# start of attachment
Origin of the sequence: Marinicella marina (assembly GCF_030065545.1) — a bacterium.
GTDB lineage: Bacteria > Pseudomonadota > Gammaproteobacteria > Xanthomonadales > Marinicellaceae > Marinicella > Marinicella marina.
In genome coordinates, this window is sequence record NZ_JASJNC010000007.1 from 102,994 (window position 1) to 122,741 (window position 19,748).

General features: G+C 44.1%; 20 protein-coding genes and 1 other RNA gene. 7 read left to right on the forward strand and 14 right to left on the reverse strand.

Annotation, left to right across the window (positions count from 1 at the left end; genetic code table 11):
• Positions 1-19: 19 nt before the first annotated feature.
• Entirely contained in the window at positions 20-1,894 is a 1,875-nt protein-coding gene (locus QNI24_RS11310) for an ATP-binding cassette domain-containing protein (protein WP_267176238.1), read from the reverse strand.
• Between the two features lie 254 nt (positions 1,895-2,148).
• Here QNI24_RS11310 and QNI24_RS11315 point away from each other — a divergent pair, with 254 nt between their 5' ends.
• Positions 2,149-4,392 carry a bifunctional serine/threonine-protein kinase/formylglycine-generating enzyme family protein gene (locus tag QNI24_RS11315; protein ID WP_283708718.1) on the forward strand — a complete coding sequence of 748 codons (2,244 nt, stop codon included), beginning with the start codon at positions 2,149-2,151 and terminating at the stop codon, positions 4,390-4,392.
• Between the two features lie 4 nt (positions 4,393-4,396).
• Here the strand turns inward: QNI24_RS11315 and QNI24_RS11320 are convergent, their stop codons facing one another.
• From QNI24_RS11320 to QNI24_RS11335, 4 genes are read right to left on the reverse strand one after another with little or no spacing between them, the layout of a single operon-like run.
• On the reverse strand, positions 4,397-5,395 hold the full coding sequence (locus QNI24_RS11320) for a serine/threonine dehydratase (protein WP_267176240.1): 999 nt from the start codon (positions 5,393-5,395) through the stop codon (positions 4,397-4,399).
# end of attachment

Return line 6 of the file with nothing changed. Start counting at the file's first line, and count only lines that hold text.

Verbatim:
• Positions 1-19: 19 nt before the first annotated feature.